Tuesday, 20 September 2016

How to respond to Monday’s bombing of a Red Crescent aid convoy

SYRIAN GROUPS IN THE UK CALL FOR AIRCRAFT TRACKING, AIRDROPS, AND A NO-BOMBING ZONE

On Monday night an air attack by pro Assad forces destroyed a Red Crescent aid convoy and killed at least 12 people including Omar Barakat, Red Crescent director in Orem al-Kubra, Aleppo province.

The convoy had travelled from regime held territory into opposition territory so was known to the regime. A video released by the Russian Ministry of Defence prior to the attack appears to show that the aid convoy was under Russian drone surveillance at some point before it was hit by an airstrike.

Both Russia and the Assad regime have denied responsibility.

Today, Tuesday, the United Nations suspended all aid convoys across Syria, including to Madaya which has been denied food and medical aid for months, and is suffering an outbreak of meningitis.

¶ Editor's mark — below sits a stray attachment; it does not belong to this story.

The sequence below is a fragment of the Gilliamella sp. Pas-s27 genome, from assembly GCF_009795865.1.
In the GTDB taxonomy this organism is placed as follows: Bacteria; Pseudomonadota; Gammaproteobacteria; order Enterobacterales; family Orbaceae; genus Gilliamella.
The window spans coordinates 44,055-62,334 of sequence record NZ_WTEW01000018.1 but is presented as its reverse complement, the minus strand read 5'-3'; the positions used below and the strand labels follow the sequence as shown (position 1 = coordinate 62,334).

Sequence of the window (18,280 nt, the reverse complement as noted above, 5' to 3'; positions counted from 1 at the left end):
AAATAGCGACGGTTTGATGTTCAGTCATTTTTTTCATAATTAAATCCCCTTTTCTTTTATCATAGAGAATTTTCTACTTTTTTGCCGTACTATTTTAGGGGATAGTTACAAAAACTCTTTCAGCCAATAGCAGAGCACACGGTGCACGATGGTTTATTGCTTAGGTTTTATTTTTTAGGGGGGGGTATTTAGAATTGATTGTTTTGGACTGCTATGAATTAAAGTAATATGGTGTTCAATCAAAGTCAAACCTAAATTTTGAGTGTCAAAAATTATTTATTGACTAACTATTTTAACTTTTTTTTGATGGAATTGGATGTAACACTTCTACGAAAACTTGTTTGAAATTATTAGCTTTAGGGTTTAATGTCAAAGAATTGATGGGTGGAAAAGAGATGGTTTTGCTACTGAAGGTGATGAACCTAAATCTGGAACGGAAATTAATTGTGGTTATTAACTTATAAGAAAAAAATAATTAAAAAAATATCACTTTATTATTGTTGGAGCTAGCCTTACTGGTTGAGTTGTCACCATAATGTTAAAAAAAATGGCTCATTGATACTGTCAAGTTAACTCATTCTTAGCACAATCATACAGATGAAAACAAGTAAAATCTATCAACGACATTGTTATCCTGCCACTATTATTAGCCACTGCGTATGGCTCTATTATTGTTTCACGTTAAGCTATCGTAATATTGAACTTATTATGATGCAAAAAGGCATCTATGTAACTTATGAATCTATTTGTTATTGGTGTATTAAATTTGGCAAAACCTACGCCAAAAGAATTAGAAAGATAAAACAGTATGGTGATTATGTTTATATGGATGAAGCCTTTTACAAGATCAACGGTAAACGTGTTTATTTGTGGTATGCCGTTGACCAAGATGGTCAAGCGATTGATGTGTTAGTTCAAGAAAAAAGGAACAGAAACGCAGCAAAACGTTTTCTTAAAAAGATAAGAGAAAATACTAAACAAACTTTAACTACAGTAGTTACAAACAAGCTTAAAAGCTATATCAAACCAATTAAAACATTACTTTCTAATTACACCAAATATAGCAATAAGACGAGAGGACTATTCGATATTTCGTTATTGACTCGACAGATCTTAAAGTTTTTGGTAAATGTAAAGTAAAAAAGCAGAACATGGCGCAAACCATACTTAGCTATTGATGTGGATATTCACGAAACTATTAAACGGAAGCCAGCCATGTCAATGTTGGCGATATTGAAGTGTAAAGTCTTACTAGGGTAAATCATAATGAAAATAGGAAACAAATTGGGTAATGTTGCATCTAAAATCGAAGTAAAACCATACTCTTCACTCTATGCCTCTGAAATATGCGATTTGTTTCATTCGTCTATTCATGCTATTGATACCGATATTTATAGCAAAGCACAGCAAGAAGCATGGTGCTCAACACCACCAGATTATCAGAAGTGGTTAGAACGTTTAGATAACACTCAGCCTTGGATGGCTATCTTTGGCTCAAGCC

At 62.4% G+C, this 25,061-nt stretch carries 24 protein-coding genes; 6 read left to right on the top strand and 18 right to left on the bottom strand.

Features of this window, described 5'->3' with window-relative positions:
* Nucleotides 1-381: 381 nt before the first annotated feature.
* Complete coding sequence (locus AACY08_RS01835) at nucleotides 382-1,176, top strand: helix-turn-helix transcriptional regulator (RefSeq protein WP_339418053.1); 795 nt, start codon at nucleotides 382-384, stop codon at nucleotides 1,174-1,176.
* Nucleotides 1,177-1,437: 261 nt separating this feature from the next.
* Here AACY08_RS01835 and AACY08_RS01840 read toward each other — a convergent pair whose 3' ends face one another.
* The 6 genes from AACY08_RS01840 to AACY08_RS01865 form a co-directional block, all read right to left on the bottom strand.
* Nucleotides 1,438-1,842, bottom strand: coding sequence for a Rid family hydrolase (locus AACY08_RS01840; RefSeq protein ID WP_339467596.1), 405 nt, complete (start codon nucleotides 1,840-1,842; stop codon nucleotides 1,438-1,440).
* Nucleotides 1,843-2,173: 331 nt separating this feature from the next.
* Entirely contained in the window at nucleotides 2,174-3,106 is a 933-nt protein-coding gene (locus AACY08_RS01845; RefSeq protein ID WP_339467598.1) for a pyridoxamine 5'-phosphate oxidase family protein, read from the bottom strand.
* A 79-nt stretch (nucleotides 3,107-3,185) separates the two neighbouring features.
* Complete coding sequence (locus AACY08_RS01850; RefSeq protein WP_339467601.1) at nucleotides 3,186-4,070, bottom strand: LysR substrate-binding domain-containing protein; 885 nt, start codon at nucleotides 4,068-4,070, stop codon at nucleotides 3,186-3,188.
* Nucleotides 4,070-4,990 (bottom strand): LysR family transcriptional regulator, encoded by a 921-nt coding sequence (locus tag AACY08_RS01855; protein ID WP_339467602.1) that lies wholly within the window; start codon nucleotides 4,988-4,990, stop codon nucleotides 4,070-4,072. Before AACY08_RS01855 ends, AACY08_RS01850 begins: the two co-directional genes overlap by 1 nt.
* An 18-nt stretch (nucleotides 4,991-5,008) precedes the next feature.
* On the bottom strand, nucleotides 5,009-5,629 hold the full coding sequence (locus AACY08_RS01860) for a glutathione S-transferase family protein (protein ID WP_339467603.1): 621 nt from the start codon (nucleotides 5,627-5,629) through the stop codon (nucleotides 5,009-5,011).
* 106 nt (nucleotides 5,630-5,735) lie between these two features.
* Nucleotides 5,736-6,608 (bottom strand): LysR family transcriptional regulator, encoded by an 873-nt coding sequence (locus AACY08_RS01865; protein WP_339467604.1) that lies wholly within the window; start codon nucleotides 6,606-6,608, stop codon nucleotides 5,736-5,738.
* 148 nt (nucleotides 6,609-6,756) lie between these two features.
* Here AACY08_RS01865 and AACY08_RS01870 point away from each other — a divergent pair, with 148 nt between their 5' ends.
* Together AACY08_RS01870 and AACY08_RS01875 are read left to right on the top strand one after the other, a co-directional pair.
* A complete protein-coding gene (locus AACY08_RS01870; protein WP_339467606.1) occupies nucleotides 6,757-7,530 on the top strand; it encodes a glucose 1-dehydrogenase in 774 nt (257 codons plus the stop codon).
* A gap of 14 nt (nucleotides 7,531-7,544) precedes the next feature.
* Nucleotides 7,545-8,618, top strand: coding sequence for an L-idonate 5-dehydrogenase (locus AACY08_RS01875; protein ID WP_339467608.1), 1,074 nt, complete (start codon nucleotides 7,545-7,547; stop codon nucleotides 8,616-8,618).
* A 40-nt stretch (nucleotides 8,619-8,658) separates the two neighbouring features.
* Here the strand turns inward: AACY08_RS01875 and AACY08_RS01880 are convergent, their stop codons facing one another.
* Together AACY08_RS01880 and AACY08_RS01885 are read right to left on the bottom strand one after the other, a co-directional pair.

Also on Monday, Assad regime 4th Division forces at checkpoints were accused of spoiling food aid for the besieged town of Moadamiyeh.

Monday’s aid delivery to besieged Talbiseh was followed by pro Assad air attacks that killed at least three people and injured fifteen.

The only area to receive UN aid today Tuesday was regime-held Deir Ezzor by World Food Programme airdrop. Deir Ezzor has received regular airdrops for months now (107 WFP airdrops up to 31 August) while no opposition held area has received a single one despite a UK-proposed and ISSG-agreed deadline of 1 June for airdrops and air bridges to several besieged communities.

The events around yesterday’s aid convoy bombing show the need for aircraft tracking, airdrops, and a no-bombing zone in Syria.

ON AIRCRAFT TRACKING, we have recently been briefing Foreign Office and DfID officials on this option. The UK has the ability to track flights from Assad regime and Russian air bases in Syria at a distance of 400 km. Tracking and publicly reporting aircraft responsible for attacks on civilians would begin to bring a measure of accountability for breaches of UN resolutions, and would help identify command responsibility for potential war crimes and crimes against humanity.